Anyway, it's a good show, and it just emphasizes to me what a constant battle it is to keep debt from encroaching if you don't make a serious and concerted effort to prevent that from happening. I think it is a little worse these days when costs are rising much faster than income, but it has always been a battle. I remember when I grew up, eating out was just not done, we just couldn't afford it. And now it is WAY too routine.

Yay! I'm getting the spouse on board slowly, and I'm working hard on a budget

January 27th, 2009 at 11:02 am

Lately my wife has been turning the computers off at night and whenever they aren't in use for a few hours. I had started doing that last year on my New Year's budget kick, but I got out of the habit as I worried about the BIG things, like balancing the budget and minimizing CC interest paid, keeping college bills paid, etc. So this is a great sign, I just have to build slowly on it.

And on the budget front, I know what I want to do now. I was working with the numbers exported from Quickenonline to a spreadsheet, and I want to graph them, to sort of emulate that new type of income/expense graph that they just added to Quckenonline. I'm trying to visualize how I can be overspending by about 10-20% per month on checking alone. Unfortunately, Quickenonline only goes back to May 8 for me - I'm not sure why that is - fixed number of transactions, software change, etc.? But it's a good amount of data to work with nonetheless.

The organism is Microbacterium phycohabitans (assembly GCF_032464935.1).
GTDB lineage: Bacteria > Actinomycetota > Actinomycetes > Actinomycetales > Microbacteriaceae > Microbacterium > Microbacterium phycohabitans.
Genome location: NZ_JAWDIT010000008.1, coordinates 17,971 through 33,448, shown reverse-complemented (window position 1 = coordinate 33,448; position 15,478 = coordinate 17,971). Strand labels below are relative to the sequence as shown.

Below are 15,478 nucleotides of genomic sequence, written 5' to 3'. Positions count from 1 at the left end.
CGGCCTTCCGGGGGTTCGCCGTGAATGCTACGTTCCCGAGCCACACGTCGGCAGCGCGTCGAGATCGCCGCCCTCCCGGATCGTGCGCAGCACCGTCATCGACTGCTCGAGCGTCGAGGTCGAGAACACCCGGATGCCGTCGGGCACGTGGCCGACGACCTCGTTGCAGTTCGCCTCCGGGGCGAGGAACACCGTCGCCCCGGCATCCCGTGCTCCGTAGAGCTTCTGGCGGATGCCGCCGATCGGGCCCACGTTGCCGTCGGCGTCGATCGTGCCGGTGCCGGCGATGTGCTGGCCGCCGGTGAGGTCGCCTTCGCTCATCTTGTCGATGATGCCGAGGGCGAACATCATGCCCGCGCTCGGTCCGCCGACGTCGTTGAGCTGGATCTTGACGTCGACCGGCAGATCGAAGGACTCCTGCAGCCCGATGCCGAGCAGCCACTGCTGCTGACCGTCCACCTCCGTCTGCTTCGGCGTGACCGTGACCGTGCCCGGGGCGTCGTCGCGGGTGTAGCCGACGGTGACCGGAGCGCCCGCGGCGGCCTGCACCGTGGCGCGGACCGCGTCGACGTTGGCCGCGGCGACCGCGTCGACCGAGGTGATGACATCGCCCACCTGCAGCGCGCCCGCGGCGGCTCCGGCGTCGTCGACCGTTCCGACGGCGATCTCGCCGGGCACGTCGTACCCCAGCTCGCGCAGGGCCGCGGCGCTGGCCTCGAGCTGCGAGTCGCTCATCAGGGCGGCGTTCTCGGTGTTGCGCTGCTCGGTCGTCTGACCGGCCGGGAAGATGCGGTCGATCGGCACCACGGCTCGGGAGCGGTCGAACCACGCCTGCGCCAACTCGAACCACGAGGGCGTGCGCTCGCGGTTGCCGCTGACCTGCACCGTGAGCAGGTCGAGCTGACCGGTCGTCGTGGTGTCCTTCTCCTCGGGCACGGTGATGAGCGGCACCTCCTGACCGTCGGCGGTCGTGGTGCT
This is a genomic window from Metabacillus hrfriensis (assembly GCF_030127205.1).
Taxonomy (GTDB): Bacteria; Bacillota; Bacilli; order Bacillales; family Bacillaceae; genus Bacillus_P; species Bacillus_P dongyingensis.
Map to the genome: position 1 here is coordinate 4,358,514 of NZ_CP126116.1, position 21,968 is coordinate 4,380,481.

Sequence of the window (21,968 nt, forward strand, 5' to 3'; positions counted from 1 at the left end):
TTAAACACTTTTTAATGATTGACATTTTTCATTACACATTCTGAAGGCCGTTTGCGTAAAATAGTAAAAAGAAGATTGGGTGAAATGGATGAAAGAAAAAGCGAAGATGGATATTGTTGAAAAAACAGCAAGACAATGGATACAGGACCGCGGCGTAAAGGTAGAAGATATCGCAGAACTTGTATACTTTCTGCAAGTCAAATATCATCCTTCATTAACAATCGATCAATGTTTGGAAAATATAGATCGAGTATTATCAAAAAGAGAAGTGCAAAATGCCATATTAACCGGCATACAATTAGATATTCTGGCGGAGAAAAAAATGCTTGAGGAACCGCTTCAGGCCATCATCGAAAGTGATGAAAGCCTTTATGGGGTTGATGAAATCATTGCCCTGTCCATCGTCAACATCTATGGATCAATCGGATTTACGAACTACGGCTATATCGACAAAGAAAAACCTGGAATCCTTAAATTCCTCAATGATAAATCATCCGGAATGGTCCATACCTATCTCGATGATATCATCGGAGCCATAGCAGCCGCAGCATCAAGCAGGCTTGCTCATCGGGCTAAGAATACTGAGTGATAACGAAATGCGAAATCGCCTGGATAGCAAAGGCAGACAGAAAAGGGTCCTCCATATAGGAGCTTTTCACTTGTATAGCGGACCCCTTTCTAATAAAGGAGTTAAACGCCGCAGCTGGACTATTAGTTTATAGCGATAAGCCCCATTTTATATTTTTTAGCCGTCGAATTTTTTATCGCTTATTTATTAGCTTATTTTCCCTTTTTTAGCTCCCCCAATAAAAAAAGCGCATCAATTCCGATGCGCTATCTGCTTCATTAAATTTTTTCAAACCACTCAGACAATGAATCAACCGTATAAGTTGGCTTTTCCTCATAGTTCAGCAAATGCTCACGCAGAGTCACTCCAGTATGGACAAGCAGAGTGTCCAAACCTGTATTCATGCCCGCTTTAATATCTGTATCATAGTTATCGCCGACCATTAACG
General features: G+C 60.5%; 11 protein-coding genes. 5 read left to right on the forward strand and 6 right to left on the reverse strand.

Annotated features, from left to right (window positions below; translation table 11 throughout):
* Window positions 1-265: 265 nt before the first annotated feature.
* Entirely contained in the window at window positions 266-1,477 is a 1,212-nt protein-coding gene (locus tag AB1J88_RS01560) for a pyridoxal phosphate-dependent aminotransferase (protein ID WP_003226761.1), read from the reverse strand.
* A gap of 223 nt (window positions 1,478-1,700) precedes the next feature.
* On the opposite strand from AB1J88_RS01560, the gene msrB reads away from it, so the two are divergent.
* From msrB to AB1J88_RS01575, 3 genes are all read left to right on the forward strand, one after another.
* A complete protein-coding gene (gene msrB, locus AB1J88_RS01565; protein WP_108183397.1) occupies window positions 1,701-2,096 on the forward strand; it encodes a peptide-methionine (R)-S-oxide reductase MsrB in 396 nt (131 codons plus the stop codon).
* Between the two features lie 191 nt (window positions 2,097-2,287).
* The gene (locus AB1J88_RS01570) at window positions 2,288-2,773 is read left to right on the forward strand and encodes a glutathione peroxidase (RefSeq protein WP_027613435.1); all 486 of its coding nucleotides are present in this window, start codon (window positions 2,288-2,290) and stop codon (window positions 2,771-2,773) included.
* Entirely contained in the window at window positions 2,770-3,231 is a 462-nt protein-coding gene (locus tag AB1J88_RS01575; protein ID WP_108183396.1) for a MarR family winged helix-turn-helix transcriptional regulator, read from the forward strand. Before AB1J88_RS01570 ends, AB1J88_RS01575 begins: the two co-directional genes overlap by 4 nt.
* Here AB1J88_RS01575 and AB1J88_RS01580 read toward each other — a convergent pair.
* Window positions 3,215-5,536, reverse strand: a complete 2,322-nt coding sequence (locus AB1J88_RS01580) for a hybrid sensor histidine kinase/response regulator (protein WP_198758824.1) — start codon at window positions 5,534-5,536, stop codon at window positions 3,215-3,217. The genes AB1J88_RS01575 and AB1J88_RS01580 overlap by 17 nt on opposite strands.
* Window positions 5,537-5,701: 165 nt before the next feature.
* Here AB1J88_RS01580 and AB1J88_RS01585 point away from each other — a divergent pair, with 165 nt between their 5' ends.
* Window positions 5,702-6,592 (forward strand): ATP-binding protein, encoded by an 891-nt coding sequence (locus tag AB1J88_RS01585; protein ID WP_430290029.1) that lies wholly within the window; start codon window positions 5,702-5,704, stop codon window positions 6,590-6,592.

I'll keep you posted! It's fun to at least have the hope of getting in control.

OK, I'm building a budget using Quickenonline

January 25th, 2009 at 06:20 pm

Does anyone else here us that? We need to form a user's group if so! I signed up for it last year when it was $3 per month, intending to most likely cancel after the free trial, and then thankfully before I did they made it free! Nice! But it is pretty basic, and I see they've recently made some changes. I remember the old Windows 3.1 version was awesome, everywhere you clicked you could get a subtotal or a graph - really cool! So this online version is not so good in comparison, but I don't want to spring for the regular version just quite yet. So anyway...

It does well with the checking account from my CU. But it can't deal with the Mastercard account from that same CU. I've emailed problem reports to Quicken to no avail, so for now I am stuck with just the checking account, but that's ok, it's the lion's share of transactions anyway.